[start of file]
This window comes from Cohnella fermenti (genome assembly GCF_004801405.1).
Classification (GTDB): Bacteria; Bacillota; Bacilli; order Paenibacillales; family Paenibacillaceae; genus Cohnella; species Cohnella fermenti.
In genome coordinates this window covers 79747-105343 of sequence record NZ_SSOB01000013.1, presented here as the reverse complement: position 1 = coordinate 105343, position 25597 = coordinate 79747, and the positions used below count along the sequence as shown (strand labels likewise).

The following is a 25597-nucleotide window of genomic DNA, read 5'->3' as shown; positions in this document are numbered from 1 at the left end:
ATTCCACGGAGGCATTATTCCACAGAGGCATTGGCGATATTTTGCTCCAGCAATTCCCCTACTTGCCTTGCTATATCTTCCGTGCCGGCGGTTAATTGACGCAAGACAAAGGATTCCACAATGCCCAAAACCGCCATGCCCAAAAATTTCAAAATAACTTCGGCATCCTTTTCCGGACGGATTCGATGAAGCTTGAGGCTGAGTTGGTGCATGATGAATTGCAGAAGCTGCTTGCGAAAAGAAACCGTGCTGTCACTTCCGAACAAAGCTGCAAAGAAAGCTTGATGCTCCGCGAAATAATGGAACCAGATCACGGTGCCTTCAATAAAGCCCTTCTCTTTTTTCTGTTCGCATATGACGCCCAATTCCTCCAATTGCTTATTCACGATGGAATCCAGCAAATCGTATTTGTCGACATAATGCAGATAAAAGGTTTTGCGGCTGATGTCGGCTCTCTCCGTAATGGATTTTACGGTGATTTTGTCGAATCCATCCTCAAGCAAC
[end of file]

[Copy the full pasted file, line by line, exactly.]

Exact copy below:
This window comes from Cohnella fermenti (genome assembly GCF_004801405.1).
Classification (GTDB): Bacteria; Bacillota; Bacilli; order Paenibacillales; family Paenibacillaceae; genus Cohnella; species Cohnella fermenti.
In genome coordinates this window covers 79747-105343 of sequence record NZ_SSOB01000013.1, presented here as the reverse complement: position 1 = coordinate 105343, position 25597 = coordinate 79747, and the positions used below count along the sequence as shown (strand labels likewise).

The following is a 25597-nucleotide window of genomic DNA, read 5'->3' as shown; positions in this document are numbered from 1 at the left end:
ATTCCACGGAGGCATTATTCCACAGAGGCATTGGCGATATTTTGCTCCAGCAATTCCCCTACTTGCCTTGCTATATCTTCCGTGCCGGCGGTTAATTGACGCAAGACAAAGGATTCCACAATGCCCAAAACCGCCATGCCCAAAAATTTCAAAATAACTTCGGCATCCTTTTCCGGACGGATTCGATGAAGCTTGAGGCTGAGTTGGTGCATGATGAATTGCAGAAGCTGCTTGCGAAAAGAAACCGTGCTGTCACTTCCGAACAAAGCTGCAAAGAAAGCTTGATGCTCCGCGAAATAATGGAACCAGATCACGGTGCCTTCAATAAAGCCCTTCTCTTTTTTCTGTTCGCATATGACGCCCAATTCCTCCAATTGCTTATTCACGATGGAATCCAGCAAATCGTATTTGTCGACATAATGCAGATAAAAGGTTTTGCGGCTGATGTCGGCTCTCTCCGTAATGGATTTTACGGTGATTTTGTCGAATCCATCCTCAAGCAAC